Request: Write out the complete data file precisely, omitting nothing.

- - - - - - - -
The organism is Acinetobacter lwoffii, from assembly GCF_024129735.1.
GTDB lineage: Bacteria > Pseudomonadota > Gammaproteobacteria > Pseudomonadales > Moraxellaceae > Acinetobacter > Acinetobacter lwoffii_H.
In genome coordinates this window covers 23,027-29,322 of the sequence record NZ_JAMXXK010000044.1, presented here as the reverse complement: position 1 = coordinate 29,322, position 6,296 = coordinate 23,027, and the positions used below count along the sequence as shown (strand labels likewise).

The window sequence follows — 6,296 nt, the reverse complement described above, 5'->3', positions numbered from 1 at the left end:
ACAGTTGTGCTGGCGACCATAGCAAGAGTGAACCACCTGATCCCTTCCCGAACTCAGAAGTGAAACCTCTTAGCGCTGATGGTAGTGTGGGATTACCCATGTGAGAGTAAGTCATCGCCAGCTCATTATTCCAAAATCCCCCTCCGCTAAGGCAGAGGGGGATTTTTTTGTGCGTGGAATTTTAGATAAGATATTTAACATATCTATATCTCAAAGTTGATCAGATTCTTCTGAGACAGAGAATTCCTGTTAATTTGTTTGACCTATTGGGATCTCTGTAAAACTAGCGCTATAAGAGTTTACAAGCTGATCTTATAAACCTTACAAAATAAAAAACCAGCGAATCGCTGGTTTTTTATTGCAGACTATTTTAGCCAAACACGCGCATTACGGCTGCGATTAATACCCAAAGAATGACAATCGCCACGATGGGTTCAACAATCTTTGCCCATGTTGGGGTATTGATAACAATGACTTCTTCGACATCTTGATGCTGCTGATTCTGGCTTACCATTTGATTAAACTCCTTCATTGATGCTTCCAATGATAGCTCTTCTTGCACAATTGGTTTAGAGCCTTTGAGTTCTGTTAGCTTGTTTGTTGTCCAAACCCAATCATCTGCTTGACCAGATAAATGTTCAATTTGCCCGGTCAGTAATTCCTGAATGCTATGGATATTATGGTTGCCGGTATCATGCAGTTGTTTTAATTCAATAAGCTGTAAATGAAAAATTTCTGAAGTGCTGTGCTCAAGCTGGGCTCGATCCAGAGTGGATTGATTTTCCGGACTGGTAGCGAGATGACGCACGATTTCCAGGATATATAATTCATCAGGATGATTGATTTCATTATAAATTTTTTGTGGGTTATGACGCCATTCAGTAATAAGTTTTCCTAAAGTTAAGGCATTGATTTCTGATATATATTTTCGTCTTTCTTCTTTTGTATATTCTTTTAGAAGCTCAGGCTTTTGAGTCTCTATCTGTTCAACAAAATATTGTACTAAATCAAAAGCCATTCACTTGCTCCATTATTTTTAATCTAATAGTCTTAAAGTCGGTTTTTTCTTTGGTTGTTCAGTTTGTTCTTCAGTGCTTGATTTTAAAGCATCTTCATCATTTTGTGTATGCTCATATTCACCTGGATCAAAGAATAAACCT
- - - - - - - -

The organism is Acinetobacter lwoffii, from assembly GCF_024129735.1.
GTDB lineage: Bacteria > Pseudomonadota > Gammaproteobacteria > Pseudomonadales > Moraxellaceae > Acinetobacter > Acinetobacter lwoffii_H.
In genome coordinates this window covers 23,027-29,322 of the sequence record NZ_JAMXXK010000044.1, presented here as the reverse complement: position 1 = coordinate 29,322, position 6,296 = coordinate 23,027, and the positions used below count along the sequence as shown (strand labels likewise).

The window sequence follows — 6,296 nt, the reverse complement described above, 5'->3', positions numbered from 1 at the left end:
ACAGTTGTGCTGGCGACCATAGCAAGAGTGAACCACCTGATCCCTTCCCGAACTCAGAAGTGAAACCTCTTAGCGCTGATGGTAGTGTGGGATTACCCATGTGAGAGTAAGTCATCGCCAGCTCATTATTCCAAAATCCCCCTCCGCTAAGGCAGAGGGGGATTTTTTTGTGCGTGGAATTTTAGATAAGATATTTAACATATCTATATCTCAAAGTTGATCAGATTCTTCTGAGACAGAGAATTCCTGTTAATTTGTTTGACCTATTGGGATCTCTGTAAAACTAGCGCTATAAGAGTTTACAAGCTGATCTTATAAACCTTACAAAATAAAAAACCAGCGAATCGCTGGTTTTTTATTGCAGACTATTTTAGCCAAACACGCGCATTACGGCTGCGATTAATACCCAAAGAATGACAATCGCCACGATGGGTTCAACAATCTTTGCCCATGTTGGGGTATTGATAACAATGACTTCTTCGACATCTTGATGCTGCTGATTCTGGCTTACCATTTGATTAAACTCCTTCATTGATGCTTCCAATGATAGCTCTTCTTGCACAATTGGTTTAGAGCCTTTGAGTTCTGTTAGCTTGTTTGTTGTCCAAACCCAATCATCTGCTTGACCAGATAAATGTTCAATTTGCCCGGTCAGTAATTCCTGAATGCTATGGATATTATGGTTGCCGGTATCATGCAGTTGTTTTAATTCAATAAGCTGTAAATGAAAAATTTCTGAAGTGCTGTGCTCAAGCTGGGCTCGATCCAGAGTGGATTGATTTTCCGGACTGGTAGCGAGATGACGCACGATTTCCAGGATATATAATTCATCAGGATGATTGATTTCATTATAAATTTTTTGTGGGTTATGACGCCATTCAGTAATAAGTTTTCCTAAAGTTAAGGCATTGATTTCTGATATATATTTTCGTCTTTCTTCTTTTGTATATTCTTTTAGAAGCTCAGGCTTTTGAGTCTCTATCTGTTCAACAAAATATTGTACTAAATCAAAAGCCATTCACTTGCTCCATTATTTTTAATCTAATAGTCTTAAAGTCGGTTTTTTCTTTGGTTGTTCAGTTTGTTCTTCAGTGCTTGATTTTAAAGCATCTTCATCATTTTGTGTATGCTCATATTCACCTGGATCAAAGAATAAACCT